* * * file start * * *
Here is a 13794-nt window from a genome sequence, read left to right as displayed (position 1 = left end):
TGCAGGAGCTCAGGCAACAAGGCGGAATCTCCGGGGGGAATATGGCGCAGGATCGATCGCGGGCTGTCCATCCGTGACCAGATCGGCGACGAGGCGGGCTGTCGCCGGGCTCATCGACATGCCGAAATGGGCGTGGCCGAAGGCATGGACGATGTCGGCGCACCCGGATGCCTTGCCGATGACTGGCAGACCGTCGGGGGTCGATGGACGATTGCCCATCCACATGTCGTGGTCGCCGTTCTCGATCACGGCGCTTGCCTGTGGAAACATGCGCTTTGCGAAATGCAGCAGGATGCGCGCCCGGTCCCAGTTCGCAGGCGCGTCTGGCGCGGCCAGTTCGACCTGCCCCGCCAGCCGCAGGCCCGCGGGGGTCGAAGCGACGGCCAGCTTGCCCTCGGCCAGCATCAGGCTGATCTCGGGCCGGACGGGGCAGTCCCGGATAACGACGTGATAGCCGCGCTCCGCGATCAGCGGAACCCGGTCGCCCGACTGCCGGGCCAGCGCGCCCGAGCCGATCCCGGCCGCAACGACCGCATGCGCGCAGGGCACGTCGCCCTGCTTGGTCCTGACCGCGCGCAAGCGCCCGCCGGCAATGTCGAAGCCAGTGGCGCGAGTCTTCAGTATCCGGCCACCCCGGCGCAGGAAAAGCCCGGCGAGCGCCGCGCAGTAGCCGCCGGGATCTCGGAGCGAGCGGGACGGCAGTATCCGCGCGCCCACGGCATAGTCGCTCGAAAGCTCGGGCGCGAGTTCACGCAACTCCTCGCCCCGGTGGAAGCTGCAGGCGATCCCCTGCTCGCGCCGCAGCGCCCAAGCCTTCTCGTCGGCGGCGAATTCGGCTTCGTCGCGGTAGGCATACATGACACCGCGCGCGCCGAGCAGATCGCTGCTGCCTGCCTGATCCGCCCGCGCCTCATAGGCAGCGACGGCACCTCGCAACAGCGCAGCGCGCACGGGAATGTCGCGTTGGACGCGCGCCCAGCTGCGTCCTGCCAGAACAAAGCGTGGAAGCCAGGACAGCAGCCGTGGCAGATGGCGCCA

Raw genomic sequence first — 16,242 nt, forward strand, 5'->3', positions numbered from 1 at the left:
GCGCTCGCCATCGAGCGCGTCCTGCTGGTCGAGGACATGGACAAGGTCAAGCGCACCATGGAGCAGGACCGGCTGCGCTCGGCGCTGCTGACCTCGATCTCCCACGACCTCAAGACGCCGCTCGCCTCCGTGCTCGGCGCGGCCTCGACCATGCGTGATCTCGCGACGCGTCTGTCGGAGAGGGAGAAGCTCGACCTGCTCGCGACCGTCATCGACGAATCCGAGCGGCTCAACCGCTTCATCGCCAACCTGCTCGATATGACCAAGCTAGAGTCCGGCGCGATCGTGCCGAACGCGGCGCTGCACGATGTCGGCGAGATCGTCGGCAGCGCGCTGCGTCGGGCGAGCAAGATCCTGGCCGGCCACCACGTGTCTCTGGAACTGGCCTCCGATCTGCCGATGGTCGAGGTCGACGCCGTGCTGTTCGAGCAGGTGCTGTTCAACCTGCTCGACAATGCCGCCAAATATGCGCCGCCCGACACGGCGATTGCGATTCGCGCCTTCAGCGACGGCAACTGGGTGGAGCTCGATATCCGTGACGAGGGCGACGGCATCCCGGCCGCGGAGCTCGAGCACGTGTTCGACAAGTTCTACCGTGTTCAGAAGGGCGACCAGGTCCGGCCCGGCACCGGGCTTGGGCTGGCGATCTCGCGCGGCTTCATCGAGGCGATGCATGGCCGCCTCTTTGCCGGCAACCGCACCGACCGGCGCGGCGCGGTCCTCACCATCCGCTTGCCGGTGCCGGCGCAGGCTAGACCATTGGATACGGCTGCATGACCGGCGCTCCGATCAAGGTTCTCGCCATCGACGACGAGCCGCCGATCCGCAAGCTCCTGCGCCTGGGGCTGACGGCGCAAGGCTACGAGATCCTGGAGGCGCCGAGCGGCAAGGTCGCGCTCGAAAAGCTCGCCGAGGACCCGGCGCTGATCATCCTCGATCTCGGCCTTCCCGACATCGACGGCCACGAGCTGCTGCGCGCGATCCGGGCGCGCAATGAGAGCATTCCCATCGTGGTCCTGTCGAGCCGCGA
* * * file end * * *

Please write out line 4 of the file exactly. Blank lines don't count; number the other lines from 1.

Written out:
GCGCTCGCCATCGAGCGCGTCCTGCTGGTCGAGGACATGGACAAGGTCAAGCGCACCATGGAGCAGGACCGGCTGCGCTCGGCGCTGCTGACCTCGATCTCCCACGACCTCAAGACGCCGCTCGCCTCCGTGCTCGGCGCGGCCTCGACCATGCGTGATCTCGCGACGCGTCTGTCGGAGAGGGAGAAGCTCGACCTGCTCGCGACCGTCATCGACGAATCCGAGCGGCTCAACCGCTTCATCGCCAACCTGCTCGATATGACCAAGCTAGAGTCCGGCGCGATCGTGCCGAACGCGGCGCTGCACGATGTCGGCGAGATCGTCGGCAGCGCGCTGCGTCGGGCGAGCAAGATCCTGGCCGGCCACCACGTGTCTCTGGAACTGGCCTCCGATCTGCCGATGGTCGAGGTCGACGCCGTGCTGTTCGAGCAGGTGCTGTTCAACCTGCTCGACAATGCCGCCAAATATGCGCCGCCCGACACGGCGATTGCGATTCGCGCCTTCAGCGACGGCAACTGGGTGGAGCTCGATATCCGTGACGAGGGCGACGGCATCCCGGCCGCGGAGCTCGAGCACGTGTTCGACAAGTTCTACCGTGTTCAGAAGGGCGACCAGGTCCGGCCCGGCACCGGGCTTGGGCTGGCGATCTCGCGCGGCTTCATCGAGGCGATGCATGGCCGCCTCTTTGCCGGCAACCGCACCGACCGGCGCGGCGCGGTCCTCACCATCCGCTTGCCGGTGCCGGCGCAGGCTAGACCATTGGATACGGCTGCATGACCGGCGCTCCGATCAAGGTTCTCGCCATCGACGACGAGCCGCCGATCCGCAAGCTCCTGCGCCTGGGGCTGACGGCGCAAGGCTACGAGATCCTGGAGGCGCCGAGCGGCAAGGTCGCGCTCGAAAAGCTCGCCGAGGACCCGGCGCTGATCATCCTCGATCTCGGCCTTCCCGACATCGACGGCCACGAGCTGCTGCGCGCGATCCGGGCGCGCAATGAGAGCATTCCCATCGTGGTCCTGTCGAGCCGCGA